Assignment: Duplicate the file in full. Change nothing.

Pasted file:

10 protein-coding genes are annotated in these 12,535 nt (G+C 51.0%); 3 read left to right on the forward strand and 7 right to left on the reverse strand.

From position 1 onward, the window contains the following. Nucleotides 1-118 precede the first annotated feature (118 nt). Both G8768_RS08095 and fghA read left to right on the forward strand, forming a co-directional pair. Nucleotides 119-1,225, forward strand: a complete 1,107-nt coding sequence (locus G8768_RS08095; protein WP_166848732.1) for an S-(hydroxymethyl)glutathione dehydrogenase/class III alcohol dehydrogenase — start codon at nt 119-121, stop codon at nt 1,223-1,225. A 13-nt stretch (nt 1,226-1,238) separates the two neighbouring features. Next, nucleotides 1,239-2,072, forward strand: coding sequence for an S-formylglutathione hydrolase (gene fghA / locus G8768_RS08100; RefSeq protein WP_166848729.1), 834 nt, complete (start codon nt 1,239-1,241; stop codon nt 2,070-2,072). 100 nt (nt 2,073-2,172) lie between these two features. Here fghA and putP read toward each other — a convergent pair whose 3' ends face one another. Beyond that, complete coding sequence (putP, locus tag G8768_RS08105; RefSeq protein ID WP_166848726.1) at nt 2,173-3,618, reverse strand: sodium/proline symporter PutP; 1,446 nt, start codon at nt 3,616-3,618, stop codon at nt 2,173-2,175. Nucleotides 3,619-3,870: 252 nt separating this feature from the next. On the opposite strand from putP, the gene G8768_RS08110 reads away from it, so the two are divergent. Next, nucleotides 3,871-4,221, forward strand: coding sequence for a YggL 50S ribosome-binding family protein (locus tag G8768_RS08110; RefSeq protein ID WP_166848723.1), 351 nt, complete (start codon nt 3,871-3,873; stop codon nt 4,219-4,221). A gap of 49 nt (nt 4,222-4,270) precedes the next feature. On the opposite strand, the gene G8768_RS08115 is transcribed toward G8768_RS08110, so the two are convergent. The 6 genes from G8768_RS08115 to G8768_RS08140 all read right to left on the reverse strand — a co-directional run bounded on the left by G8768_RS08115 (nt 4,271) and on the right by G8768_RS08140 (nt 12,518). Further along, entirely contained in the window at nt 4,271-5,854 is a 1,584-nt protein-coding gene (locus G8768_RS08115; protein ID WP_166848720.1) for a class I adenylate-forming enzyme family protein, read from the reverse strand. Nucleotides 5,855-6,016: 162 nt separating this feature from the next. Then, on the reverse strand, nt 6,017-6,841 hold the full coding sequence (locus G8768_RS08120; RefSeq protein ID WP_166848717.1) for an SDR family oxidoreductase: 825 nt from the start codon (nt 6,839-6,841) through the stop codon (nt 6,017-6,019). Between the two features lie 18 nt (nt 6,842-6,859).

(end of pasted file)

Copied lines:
10 protein-coding genes are annotated in these 12,535 nt (G+C 51.0%); 3 read left to right on the forward strand and 7 right to left on the reverse strand.

From position 1 onward, the window contains the following. Nucleotides 1-118 precede the first annotated feature (118 nt). Both G8768_RS08095 and fghA read left to right on the forward strand, forming a co-directional pair. Nucleotides 119-1,225, forward strand: a complete 1,107-nt coding sequence (locus G8768_RS08095; protein WP_166848732.1) for an S-(hydroxymethyl)glutathione dehydrogenase/class III alcohol dehydrogenase — start codon at nt 119-121, stop codon at nt 1,223-1,225. A 13-nt stretch (nt 1,226-1,238) separates the two neighbouring features. Next, nucleotides 1,239-2,072, forward strand: coding sequence for an S-formylglutathione hydrolase (gene fghA / locus G8768_RS08100; RefSeq protein WP_166848729.1), 834 nt, complete (start codon nt 1,239-1,241; stop codon nt 2,070-2,072). 100 nt (nt 2,073-2,172) lie between these two features. Here fghA and putP read toward each other — a convergent pair whose 3' ends face one another. Beyond that, complete coding sequence (putP, locus tag G8768_RS08105; RefSeq protein ID WP_166848726.1) at nt 2,173-3,618, reverse strand: sodium/proline symporter PutP; 1,446 nt, start codon at nt 3,616-3,618, stop codon at nt 2,173-2,175. Nucleotides 3,619-3,870: 252 nt separating this feature from the next. On the opposite strand from putP, the gene G8768_RS08110 reads away from it, so the two are divergent. Next, nucleotides 3,871-4,221, forward strand: coding sequence for a YggL 50S ribosome-binding family protein (locus tag G8768_RS08110; RefSeq protein ID WP_166848723.1), 351 nt, complete (start codon nt 3,871-3,873; stop codon nt 4,219-4,221). A gap of 49 nt (nt 4,222-4,270) precedes the next feature. On the opposite strand, the gene G8768_RS08115 is transcribed toward G8768_RS08110, so the two are convergent. The 6 genes from G8768_RS08115 to G8768_RS08140 all read right to left on the reverse strand — a co-directional run bounded on the left by G8768_RS08115 (nt 4,271) and on the right by G8768_RS08140 (nt 12,518). Further along, entirely contained in the window at nt 4,271-5,854 is a 1,584-nt protein-coding gene (locus G8768_RS08115; protein ID WP_166848720.1) for a class I adenylate-forming enzyme family protein, read from the reverse strand. Nucleotides 5,855-6,016: 162 nt separating this feature from the next. Then, on the reverse strand, nt 6,017-6,841 hold the full coding sequence (locus G8768_RS08120; RefSeq protein ID WP_166848717.1) for an SDR family oxidoreductase: 825 nt from the start codon (nt 6,839-6,841) through the stop codon (nt 6,017-6,019). Between the two features lie 18 nt (nt 6,842-6,859).